Few conditions impact your ability to work than eye problems. While many people dealing with visual disorders believe that you have to be totally blind in order to qualify for disability benefits, the truth is any significant degree of vision loss can affect your ability to work and make you eligible for Social Security Disability Benefits (SSDI) or Supplemental Security Income (SSI).
Eye Conditions That Qualify for Disability Benefits
Below is an overview of eye conditions that the Social Security Administration (SSA) has recognized as disabling and how a lawyer can help you successfully apply for the benefits you need.
Vision Loss (Legally Blind)
The SSA considers you to be legally blind if your visual cannot be improved beyond 20/200 in your better eye or your visual field is 20 degrees or less in that eye and the condition is expected to last for at least 12 months.
Partial sight, also known as low vision, means that you have limited visual capability. It can be caused by trauma or diseases like glaucoma, diabetic retinopathy, and even brain disorders.
Cataracts are cloudy areas on the lens of the eye. While they are normally treated via surgery, some cataracts may resist improvement and make it impossible to keep working.
Sjogren's syndrome is a systemic autoimmune disease that initially affects lacrimal and salivary glands, resulting in dry eye disease and/or dry mouth disease. It can also cause eyelid inflammation and corneal abrasions.
One of the leading causes of blindness for people over the age of 60, glaucoma refers to a group of eye disorders that damages the optic nerve and impacts vision. The damage is usually caused by abnormally high pressure in the eye.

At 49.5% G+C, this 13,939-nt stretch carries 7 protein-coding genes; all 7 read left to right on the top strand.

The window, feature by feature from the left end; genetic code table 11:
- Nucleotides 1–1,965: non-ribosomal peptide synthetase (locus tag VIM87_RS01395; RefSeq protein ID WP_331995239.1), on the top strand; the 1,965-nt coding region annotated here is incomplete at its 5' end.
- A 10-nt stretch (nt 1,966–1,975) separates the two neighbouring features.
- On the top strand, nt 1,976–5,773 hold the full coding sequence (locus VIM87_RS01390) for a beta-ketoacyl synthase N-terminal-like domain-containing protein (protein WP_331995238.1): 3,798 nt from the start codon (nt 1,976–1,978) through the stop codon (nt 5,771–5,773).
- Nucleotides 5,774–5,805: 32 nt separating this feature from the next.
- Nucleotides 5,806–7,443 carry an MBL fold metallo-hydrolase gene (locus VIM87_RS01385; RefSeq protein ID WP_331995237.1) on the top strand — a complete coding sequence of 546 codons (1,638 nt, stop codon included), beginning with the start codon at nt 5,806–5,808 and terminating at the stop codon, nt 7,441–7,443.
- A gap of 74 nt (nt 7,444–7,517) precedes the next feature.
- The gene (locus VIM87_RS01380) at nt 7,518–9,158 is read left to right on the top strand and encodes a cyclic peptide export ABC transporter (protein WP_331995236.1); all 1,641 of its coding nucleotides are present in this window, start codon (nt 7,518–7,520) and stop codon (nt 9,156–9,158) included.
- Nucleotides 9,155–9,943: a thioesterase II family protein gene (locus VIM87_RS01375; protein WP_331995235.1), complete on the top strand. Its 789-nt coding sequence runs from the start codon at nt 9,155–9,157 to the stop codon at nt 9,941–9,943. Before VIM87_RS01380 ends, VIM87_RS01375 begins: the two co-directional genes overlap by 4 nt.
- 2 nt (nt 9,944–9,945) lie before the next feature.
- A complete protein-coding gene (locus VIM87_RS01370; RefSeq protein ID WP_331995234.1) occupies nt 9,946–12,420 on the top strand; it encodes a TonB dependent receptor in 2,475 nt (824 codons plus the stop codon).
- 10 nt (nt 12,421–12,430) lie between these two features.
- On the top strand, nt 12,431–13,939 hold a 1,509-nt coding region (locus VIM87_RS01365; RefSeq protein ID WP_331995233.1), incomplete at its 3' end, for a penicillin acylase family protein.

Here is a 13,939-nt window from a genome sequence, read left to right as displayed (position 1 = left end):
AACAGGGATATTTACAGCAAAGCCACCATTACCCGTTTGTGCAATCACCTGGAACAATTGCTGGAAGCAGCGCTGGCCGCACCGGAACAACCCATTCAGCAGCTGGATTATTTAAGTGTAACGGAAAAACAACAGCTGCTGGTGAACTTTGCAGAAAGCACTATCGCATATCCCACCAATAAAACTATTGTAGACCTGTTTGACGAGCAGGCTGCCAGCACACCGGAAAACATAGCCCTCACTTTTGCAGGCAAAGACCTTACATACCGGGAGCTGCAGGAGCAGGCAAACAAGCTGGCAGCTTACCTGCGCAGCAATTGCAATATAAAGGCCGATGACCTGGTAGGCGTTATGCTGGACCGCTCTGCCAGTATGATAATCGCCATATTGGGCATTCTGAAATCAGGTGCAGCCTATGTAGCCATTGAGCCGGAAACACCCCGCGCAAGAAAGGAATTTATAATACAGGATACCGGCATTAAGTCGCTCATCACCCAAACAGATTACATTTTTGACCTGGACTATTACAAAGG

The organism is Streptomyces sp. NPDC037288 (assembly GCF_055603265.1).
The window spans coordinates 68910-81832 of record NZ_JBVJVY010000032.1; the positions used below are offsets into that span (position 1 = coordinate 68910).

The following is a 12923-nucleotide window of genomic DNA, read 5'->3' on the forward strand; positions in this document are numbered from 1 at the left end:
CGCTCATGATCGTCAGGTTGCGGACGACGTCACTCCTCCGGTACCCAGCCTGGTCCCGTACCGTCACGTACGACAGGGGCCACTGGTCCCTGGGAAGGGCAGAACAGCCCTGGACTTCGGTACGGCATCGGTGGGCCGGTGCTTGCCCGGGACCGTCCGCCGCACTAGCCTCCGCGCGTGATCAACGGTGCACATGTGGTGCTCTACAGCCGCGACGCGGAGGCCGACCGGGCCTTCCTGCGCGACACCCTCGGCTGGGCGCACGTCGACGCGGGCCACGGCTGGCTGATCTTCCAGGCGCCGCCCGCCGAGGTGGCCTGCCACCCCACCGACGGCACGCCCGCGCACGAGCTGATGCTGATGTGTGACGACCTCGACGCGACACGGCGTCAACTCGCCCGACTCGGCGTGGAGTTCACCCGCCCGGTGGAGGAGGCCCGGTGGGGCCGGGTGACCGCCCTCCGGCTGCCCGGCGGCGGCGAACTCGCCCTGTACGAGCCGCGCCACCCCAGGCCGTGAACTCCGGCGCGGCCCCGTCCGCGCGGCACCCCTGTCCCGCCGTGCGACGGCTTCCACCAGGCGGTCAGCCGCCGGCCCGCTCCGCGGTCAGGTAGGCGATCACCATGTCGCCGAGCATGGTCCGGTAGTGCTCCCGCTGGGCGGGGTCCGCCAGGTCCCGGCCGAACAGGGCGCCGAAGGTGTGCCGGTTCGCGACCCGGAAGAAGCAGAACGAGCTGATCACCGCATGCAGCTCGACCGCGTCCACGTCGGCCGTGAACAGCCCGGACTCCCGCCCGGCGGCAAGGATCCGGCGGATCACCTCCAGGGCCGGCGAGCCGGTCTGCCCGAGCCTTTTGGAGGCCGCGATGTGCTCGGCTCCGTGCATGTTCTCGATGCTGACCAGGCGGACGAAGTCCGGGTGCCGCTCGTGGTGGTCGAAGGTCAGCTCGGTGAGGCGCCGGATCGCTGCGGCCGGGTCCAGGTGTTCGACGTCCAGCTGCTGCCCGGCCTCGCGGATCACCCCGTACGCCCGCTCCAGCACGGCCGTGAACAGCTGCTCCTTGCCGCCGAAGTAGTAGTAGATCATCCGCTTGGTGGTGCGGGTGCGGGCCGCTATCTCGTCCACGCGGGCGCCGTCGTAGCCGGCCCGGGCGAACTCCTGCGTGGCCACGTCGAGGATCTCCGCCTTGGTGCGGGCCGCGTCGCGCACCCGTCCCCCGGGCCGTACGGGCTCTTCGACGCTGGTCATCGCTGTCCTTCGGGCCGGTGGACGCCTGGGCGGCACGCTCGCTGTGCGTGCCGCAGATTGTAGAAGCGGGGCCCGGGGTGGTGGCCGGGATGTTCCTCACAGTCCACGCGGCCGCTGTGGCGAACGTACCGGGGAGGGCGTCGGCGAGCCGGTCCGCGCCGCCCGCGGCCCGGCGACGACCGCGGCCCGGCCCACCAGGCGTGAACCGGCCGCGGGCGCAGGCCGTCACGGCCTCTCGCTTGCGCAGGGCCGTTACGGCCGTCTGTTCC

Hemianopia is partial blindness or a loss of sight in half of your visual field. It is caused by damage to the optic nerve or brain due to conditions like traumatic brain injury, epilepsy, lymphoma, and multiple sclerosis. Depending on the cause, hemianopia may be temporary or permanent.
Macular Degeneration is an incurable eye disease that results when the central portion of the retina, known as the macula, suffers deterioration. Symptoms include a central vision disruption that makes it impossible to read, recognize faces, drive, or see objects in detail.
Ocular melanoma is an extremely rare form of cancer that affects the uveal tract, which is the pigmented tissue layer under the white of the eye. Symptoms include visual distortions like wavy lines and floating specks as well as retinal detachment. It has the potential to spread to other areas of the body, with the liver being the most commonly affected organ.
Get a Free Case Evaluation
Applying for disability benefits for eye problems can be an uphill battle, as anything less than complete vision loss is not always recognized as disabling. A Social Security Disability lawyer can help you prepare and present a compelling case for the benefits you need. To get in touch with an SSD lawyer who takes cases in your area, complete the Free Case Evaluation form today.